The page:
While in Oxford on a two-month David Walker Memorial fellowship in the Weston Library, I attended the stimulating Nicholas Crouch research day organised by Balliol’s Librarian Naomi Tiley, where I was delighted to meet again her colleague Amy Boylan, who had volunteered with us at Marsh’s before starting her library career. I told them the story of this rather naughty knight, with his irregular lifestyle and unusual reading, and emailed a note of thanks including a link to a blog post on Marsh’s website which included an image of Gardyner’s signature and motto, on the off-chance that he might turn up among the books at Balliol. I got an email almost by return showing the signature, this time on a beautiful 1525 printing from the Aldine press of a collection of Greek texts attributed to the 15th-century philosopher George Gemistos Plethon (Balliol classmark 610 b 4) . What is even better about this book is that we know its history shortly after it left Gardyner’s hands as Thomas Wendy (1614-1673) included it in his bequest to Balliol. Is it possible that they knew each other in Royalist circles?

I look forward to being able to find more information about Gardyner’s library and reading, and perhaps about his alchemy, of which his correspondence with Heydon gives such a tantalising glimpse.

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Thomas Wendy’s bequest in the Library’s donation book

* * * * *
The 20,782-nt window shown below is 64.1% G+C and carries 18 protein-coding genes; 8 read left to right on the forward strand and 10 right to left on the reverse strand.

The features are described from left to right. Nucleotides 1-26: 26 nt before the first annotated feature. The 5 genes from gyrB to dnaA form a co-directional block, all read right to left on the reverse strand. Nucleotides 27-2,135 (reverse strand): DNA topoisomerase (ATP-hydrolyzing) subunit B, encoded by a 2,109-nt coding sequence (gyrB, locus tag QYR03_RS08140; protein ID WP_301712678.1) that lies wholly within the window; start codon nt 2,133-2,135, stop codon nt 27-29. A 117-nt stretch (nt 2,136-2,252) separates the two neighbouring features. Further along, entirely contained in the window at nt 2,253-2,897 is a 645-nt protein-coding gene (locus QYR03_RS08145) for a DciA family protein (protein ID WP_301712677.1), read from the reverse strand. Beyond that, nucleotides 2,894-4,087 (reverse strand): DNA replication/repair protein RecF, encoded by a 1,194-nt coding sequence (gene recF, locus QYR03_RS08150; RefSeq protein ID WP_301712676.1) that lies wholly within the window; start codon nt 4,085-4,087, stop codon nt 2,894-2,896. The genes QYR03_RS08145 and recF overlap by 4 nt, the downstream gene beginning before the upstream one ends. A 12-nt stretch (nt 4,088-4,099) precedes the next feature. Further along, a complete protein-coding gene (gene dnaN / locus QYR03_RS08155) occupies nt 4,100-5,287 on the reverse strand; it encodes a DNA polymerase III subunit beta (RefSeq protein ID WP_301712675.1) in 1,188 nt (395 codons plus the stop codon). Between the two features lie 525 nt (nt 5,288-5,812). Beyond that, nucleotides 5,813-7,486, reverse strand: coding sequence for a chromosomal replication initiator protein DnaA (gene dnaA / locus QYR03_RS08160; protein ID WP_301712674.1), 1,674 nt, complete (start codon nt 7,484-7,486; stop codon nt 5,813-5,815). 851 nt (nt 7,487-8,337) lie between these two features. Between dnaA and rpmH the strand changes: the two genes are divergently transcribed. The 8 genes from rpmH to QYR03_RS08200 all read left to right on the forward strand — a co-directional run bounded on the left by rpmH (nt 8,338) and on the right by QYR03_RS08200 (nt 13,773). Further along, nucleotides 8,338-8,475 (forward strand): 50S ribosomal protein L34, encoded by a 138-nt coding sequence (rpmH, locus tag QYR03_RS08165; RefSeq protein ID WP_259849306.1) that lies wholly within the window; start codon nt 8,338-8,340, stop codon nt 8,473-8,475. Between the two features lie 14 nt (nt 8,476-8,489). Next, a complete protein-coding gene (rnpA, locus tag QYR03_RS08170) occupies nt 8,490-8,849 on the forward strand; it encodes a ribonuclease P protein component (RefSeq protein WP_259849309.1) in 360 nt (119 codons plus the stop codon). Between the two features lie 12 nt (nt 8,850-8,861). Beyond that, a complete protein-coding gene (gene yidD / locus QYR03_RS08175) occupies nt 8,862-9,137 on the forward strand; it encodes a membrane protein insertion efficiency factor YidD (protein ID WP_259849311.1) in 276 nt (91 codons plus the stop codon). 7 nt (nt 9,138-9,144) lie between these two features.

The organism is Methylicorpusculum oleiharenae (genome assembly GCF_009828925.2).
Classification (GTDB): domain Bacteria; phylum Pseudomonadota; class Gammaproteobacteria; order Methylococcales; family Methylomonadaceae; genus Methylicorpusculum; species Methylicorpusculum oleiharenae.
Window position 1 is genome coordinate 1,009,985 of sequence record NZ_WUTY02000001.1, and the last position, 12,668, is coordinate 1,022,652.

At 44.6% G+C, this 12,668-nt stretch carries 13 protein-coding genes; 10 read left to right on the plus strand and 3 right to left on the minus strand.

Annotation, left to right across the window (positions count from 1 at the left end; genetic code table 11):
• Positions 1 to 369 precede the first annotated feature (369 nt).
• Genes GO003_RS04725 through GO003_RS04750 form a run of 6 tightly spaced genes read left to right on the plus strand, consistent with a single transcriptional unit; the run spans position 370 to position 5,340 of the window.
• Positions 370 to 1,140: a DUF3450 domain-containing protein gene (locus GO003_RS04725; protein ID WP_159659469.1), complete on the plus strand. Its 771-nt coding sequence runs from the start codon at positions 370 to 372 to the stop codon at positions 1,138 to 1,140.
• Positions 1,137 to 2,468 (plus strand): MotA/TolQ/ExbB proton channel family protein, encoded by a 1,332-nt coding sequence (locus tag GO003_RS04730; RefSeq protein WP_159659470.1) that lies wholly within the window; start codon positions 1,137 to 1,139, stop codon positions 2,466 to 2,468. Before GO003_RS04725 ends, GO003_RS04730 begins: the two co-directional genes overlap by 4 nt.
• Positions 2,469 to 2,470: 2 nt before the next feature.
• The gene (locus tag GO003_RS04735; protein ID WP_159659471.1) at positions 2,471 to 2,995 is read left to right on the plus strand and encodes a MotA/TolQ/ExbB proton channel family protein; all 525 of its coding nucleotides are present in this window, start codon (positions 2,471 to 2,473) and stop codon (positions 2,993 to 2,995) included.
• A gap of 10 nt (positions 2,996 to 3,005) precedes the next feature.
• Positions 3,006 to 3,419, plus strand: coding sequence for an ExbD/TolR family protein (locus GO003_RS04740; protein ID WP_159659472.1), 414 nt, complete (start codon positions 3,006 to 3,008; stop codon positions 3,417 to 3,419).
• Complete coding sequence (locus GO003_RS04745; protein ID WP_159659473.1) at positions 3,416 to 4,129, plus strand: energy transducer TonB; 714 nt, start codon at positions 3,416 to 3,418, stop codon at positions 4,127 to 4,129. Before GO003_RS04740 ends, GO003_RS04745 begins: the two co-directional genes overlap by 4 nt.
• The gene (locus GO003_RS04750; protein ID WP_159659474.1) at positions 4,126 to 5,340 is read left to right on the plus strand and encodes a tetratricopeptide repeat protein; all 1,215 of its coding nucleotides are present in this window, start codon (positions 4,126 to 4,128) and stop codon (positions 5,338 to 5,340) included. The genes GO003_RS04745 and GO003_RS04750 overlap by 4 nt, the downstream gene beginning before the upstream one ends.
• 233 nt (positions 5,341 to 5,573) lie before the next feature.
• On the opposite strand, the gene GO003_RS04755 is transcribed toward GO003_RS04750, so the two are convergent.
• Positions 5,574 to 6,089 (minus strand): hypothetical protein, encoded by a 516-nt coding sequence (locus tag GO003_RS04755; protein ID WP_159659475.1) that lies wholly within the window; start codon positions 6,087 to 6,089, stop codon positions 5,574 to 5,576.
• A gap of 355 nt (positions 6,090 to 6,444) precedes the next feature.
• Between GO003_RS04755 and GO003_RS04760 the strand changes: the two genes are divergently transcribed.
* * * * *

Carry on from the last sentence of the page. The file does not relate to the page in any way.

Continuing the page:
610 b 04 - title page
Christopher Gardyner’s inscription on the title page of a collection of Greek texts attributed to  George Gemistos Plethon (Balliol classmark 610 b 4)
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Portrait of Thomas Wendy which hangs in Balliol’s Library

Medical snippets #9: The fourth cause of the pestilence

‘The fourth Chapter sheweth the fourth cause of the Pestilence.

The fourth cause is the aptnesse of mans body, thorough euill humors to receiue the effect of a venemous aire, putrifieng and corrupting the bodie: whereof the disease is ingendred. The bodie is made apt to be infected by the abuse of things not natural (as Phisitions terme them,) that is to say: by taking of meate and drink out of measure, specially by feeding of many dishes at one meale, or by too much lacke of good nourishing meat, by too much sleepe, or watching, by too much labor or ease: finally, by too much anger, greefe of minde, and feare of the disease. As all these things are dangerous: so the last is sufficient of it selfe to infect the bodie, & consequently to bring death: as I have heard it declared by diuers examples.’